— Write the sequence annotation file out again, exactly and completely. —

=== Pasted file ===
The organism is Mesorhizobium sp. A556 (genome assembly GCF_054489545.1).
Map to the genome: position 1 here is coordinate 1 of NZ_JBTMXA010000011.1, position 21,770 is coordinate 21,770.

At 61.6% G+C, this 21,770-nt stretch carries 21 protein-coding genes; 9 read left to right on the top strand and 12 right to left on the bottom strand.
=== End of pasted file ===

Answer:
The organism is Mesorhizobium sp. A556 (genome assembly GCF_054489545.1).
Map to the genome: position 1 here is coordinate 1 of NZ_JBTMXA010000011.1, position 21,770 is coordinate 21,770.

At 61.6% G+C, this 21,770-nt stretch carries 21 protein-coding genes; 9 read left to right on the top strand and 12 right to left on the bottom strand.